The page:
1. If God’s reign were to be fully realized in our neighborhood, what would be different?
2. What are the kinds of idols in our neighborhood that need to be unmasked?
3. What aspects of Christ’s rule do people in our neighborhood need to experience or see?
4. What narratives, practices, convictions and institutions might challenge these idols and more faithfully express the kingdom of God?
Thoughtfully asking these questions would provide the local church with much understanding in how to construct a local theology that is faithful to the good news of Christ.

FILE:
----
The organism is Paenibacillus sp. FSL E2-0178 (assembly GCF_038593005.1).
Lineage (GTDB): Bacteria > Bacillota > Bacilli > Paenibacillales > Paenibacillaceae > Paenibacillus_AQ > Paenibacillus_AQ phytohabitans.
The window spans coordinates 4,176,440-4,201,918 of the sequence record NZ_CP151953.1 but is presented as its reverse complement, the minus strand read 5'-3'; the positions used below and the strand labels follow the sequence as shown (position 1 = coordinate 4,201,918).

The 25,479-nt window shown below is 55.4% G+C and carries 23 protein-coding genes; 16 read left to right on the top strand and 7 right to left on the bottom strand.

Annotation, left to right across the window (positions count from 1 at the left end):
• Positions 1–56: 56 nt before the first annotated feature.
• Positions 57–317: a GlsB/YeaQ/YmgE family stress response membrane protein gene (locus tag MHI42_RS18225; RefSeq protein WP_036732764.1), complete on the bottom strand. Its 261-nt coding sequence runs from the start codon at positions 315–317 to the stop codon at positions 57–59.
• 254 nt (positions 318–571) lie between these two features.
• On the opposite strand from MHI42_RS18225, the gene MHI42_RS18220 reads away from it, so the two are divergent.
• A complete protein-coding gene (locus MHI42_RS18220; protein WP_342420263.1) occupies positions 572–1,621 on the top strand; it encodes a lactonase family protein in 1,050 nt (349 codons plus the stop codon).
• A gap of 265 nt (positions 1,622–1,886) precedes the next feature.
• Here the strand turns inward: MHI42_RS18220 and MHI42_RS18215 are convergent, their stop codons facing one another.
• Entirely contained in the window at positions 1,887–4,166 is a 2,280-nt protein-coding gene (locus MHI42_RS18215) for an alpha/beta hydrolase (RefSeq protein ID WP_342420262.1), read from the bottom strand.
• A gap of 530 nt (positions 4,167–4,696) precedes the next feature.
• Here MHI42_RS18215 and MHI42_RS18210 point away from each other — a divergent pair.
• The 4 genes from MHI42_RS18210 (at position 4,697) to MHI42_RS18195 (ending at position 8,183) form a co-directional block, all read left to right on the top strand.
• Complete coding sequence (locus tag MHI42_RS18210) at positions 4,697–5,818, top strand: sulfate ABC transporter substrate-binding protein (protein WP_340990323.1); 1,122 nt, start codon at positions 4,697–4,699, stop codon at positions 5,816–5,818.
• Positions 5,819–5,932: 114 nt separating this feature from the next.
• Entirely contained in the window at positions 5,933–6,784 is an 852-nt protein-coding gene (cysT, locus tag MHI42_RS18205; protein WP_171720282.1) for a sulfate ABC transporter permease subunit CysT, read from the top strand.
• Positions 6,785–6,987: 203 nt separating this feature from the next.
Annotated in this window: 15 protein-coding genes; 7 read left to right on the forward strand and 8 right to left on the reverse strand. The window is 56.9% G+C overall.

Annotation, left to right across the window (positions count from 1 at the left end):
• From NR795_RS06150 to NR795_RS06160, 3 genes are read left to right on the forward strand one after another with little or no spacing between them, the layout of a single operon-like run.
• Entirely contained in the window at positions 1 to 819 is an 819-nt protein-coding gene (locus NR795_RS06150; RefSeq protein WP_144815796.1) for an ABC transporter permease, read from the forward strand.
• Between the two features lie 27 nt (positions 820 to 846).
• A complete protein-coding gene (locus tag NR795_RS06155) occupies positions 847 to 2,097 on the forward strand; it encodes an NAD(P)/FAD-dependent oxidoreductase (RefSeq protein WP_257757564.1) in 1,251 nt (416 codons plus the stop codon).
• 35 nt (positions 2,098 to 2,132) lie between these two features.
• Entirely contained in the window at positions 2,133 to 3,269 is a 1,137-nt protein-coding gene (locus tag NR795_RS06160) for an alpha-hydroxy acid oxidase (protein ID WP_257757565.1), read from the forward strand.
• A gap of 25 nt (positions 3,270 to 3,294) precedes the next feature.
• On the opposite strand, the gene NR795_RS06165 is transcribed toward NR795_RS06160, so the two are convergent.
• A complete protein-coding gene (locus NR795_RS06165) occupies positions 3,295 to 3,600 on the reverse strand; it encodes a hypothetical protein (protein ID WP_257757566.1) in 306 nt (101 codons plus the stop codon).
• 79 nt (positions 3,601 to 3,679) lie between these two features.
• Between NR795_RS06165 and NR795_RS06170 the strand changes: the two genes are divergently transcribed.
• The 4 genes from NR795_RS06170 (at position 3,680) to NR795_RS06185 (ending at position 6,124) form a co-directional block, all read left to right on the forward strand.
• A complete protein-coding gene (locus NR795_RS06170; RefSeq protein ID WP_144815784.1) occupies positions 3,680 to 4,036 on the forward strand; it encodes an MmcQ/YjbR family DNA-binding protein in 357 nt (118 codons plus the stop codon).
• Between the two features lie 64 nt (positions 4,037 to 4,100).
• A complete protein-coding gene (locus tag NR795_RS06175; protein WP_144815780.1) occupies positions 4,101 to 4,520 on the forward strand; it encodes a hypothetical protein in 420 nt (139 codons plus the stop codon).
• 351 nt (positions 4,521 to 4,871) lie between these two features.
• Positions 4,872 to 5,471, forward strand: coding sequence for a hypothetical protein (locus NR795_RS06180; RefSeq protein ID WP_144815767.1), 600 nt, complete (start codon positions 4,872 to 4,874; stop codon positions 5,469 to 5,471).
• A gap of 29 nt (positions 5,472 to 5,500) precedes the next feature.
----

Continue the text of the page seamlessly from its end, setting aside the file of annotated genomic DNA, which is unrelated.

In what practical ways can we as a community of faith create a culture, which is counter to the dominant culture, so that as the people of God we can better embody the fruit of the Spirit and be a light to the world? Because the world is constantly squeezing us into its mold through its narratives, institutions, convictions and practices, as Christ followers we are called to create alternative communities living in our narrative – the sacred text, the institution of the church (which is also organic and living), taking on Jesus’ convictions and practices. Here is one way to look at how the world is trying to squeeze us into its mold, some foundational counter-culture practices that can help us to be a different kind of people.